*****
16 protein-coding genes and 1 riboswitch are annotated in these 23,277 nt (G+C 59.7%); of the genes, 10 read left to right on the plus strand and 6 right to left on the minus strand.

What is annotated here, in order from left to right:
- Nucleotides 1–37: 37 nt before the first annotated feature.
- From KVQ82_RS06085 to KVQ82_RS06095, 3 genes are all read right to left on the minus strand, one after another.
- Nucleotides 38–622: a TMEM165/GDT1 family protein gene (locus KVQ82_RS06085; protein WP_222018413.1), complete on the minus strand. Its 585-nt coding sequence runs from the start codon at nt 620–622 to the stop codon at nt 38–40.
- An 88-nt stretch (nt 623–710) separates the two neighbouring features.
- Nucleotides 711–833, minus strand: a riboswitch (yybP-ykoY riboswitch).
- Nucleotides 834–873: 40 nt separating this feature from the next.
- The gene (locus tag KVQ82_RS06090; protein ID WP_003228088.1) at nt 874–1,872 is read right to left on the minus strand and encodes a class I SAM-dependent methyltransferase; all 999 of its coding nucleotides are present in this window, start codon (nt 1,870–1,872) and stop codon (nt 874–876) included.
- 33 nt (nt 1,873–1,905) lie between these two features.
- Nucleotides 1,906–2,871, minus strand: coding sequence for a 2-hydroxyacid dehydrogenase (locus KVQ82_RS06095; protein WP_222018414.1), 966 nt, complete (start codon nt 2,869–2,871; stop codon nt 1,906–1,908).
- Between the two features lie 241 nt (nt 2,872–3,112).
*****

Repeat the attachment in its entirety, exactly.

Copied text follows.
16 protein-coding genes and 1 riboswitch are annotated in these 23,277 nt (G+C 59.7%); of the genes, 10 read left to right on the plus strand and 6 right to left on the minus strand.

What is annotated here, in order from left to right:
- Nucleotides 1–37: 37 nt before the first annotated feature.
- From KVQ82_RS06085 to KVQ82_RS06095, 3 genes are all read right to left on the minus strand, one after another.
- Nucleotides 38–622: a TMEM165/GDT1 family protein gene (locus KVQ82_RS06085; protein WP_222018413.1), complete on the minus strand. Its 585-nt coding sequence runs from the start codon at nt 620–622 to the stop codon at nt 38–40.
- An 88-nt stretch (nt 623–710) separates the two neighbouring features.
- Nucleotides 711–833, minus strand: a riboswitch (yybP-ykoY riboswitch).
- Nucleotides 834–873: 40 nt separating this feature from the next.
- The gene (locus tag KVQ82_RS06090; protein ID WP_003228088.1) at nt 874–1,872 is read right to left on the minus strand and encodes a class I SAM-dependent methyltransferase; all 999 of its coding nucleotides are present in this window, start codon (nt 1,870–1,872) and stop codon (nt 874–876) included.
- 33 nt (nt 1,873–1,905) lie between these two features.
- Nucleotides 1,906–2,871, minus strand: coding sequence for a 2-hydroxyacid dehydrogenase (locus KVQ82_RS06095; protein WP_222018414.1), 966 nt, complete (start codon nt 2,869–2,871; stop codon nt 1,906–1,908).
- Between the two features lie 241 nt (nt 2,872–3,112).